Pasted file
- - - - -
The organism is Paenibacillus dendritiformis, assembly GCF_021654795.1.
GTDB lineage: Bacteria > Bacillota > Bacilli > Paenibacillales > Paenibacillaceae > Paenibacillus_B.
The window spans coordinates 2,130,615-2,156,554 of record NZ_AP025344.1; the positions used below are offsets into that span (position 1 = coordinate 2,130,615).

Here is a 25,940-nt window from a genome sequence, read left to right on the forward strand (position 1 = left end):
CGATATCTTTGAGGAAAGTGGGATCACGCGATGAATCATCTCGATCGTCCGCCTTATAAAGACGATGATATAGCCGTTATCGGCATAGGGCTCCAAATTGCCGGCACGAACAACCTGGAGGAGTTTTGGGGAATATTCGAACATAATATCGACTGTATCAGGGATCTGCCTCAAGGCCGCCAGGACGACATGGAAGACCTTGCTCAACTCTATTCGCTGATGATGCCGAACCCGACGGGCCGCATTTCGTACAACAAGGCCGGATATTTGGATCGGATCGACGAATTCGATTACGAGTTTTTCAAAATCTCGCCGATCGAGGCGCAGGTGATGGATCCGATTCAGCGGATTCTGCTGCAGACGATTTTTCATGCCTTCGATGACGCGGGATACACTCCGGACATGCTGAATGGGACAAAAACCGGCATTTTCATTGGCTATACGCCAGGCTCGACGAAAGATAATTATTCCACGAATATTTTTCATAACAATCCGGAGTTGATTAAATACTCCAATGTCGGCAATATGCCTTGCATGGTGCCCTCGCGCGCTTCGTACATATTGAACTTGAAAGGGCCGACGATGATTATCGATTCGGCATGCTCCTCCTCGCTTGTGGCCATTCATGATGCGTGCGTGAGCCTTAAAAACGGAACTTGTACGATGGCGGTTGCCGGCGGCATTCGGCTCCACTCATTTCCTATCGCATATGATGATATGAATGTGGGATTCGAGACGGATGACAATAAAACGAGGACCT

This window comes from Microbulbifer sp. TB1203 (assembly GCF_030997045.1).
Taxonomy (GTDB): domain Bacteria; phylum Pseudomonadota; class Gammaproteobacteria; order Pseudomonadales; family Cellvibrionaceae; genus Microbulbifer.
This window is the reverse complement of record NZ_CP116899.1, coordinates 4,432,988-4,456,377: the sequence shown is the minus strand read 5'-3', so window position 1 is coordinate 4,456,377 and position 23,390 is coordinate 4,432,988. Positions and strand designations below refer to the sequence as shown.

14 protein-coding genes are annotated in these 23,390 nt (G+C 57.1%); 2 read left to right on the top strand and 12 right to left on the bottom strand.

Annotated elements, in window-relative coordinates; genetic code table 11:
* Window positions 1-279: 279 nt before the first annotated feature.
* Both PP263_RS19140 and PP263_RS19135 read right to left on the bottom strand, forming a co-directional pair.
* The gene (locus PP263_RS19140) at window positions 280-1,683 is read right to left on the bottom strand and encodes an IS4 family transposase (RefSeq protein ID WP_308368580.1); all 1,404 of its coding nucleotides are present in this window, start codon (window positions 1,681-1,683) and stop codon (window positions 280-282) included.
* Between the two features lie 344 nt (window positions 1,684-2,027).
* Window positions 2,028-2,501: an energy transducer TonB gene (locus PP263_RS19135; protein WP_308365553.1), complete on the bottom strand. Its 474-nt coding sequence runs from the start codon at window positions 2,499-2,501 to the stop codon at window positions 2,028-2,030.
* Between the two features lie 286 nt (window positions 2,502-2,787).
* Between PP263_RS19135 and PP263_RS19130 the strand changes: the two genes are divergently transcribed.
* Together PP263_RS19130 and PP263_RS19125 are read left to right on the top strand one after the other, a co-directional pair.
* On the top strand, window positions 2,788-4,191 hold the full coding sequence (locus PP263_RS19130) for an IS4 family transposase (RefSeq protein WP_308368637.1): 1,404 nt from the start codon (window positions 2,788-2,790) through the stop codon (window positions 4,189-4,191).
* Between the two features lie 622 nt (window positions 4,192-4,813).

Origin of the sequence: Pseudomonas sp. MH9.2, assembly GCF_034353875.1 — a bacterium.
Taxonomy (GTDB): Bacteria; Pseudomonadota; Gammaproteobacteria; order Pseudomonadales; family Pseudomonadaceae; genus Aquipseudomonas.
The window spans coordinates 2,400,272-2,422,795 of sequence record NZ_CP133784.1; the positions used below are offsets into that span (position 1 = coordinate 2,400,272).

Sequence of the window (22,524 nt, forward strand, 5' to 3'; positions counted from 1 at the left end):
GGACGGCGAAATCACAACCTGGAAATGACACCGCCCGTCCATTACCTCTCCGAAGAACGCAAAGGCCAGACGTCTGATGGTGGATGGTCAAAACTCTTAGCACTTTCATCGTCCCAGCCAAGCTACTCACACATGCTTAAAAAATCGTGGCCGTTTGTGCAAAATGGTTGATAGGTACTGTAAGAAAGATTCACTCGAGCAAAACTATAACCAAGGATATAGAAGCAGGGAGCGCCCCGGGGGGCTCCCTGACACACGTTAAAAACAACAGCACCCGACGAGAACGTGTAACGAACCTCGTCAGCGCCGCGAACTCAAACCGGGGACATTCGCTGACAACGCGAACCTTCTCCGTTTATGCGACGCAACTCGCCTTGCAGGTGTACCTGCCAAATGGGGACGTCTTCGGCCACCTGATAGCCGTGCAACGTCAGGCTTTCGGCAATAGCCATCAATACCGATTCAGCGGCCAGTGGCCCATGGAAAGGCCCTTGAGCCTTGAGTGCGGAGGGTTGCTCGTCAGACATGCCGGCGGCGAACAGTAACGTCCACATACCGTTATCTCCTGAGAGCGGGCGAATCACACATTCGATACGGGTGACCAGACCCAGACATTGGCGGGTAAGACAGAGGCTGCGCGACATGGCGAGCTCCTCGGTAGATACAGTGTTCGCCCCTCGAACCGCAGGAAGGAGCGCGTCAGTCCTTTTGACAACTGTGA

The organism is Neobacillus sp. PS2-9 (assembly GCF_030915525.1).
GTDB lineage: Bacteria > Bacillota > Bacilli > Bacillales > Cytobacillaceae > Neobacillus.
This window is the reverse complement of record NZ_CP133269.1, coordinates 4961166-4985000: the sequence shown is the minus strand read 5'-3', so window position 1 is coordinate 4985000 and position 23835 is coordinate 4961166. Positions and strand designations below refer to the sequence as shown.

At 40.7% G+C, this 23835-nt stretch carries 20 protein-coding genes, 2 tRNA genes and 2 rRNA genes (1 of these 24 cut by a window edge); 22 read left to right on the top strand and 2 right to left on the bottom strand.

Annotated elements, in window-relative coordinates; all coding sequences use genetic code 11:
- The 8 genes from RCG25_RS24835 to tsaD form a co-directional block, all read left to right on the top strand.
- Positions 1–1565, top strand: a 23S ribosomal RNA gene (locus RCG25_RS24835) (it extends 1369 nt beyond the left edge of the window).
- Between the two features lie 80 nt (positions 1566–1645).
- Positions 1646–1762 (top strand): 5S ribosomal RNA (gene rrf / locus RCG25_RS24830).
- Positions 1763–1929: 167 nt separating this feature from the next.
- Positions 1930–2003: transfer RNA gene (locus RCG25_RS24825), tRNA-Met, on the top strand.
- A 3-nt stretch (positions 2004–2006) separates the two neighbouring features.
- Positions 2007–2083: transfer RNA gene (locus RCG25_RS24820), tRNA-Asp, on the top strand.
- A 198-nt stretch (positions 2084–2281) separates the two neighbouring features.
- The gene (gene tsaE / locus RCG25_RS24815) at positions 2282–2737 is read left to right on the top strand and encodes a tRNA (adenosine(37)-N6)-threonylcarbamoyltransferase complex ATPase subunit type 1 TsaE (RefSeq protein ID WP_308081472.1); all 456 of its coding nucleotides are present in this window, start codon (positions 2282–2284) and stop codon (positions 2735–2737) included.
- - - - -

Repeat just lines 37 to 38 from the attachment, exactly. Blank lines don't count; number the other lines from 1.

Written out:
- A 3-nt stretch (positions 2004–2006) separates the two neighbouring features.
- Positions 2007–2083: transfer RNA gene (locus RCG25_RS24820), tRNA-Asp, on the top strand.